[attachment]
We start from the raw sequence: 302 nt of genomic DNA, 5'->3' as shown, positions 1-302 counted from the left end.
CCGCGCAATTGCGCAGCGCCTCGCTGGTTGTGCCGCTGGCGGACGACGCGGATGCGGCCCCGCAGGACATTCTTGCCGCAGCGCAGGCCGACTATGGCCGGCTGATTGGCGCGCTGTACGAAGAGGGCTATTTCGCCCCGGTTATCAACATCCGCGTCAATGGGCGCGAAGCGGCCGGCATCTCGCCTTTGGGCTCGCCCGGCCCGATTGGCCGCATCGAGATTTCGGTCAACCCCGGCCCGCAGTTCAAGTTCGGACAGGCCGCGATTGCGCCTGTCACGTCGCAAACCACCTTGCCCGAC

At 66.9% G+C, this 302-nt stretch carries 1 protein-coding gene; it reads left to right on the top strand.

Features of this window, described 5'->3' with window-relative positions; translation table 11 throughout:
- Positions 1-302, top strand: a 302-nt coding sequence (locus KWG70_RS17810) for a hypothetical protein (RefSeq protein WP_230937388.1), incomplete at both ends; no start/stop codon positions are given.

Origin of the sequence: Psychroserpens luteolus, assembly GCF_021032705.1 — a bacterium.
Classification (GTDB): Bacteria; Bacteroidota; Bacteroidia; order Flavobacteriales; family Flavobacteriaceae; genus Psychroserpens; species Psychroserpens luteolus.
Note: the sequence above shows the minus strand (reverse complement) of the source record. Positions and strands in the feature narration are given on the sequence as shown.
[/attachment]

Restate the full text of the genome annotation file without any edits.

We start from the raw sequence: 302 nt of genomic DNA, 5'->3' as shown, positions 1-302 counted from the left end.
CCGCGCAATTGCGCAGCGCCTCGCTGGTTGTGCCGCTGGCGGACGACGCGGATGCGGCCCCGCAGGACATTCTTGCCGCAGCGCAGGCCGACTATGGCCGGCTGATTGGCGCGCTGTACGAAGAGGGCTATTTCGCCCCGGTTATCAACATCCGCGTCAATGGGCGCGAAGCGGCCGGCATCTCGCCTTTGGGCTCGCCCGGCCCGATTGGCCGCATCGAGATTTCGGTCAACCCCGGCCCGCAGTTCAAGTTCGGACAGGCCGCGATTGCGCCTGTCACGTCGCAAACCACCTTGCCCGAC

At 66.9% G+C, this 302-nt stretch carries 1 protein-coding gene; it reads left to right on the top strand.

Features of this window, described 5'->3' with window-relative positions; translation table 11 throughout:
- Positions 1-302, top strand: a 302-nt coding sequence (locus KWG70_RS17810) for a hypothetical protein (RefSeq protein WP_230937388.1), incomplete at both ends; no start/stop codon positions are given.

Origin of the sequence: Psychroserpens luteolus, assembly GCF_021032705.1 — a bacterium.
Classification (GTDB): Bacteria; Bacteroidota; Bacteroidia; order Flavobacteriales; family Flavobacteriaceae; genus Psychroserpens; species Psychroserpens luteolus.
Note: the sequence above shows the minus strand (reverse complement) of the source record. Positions and strands in the feature narration are given on the sequence as shown.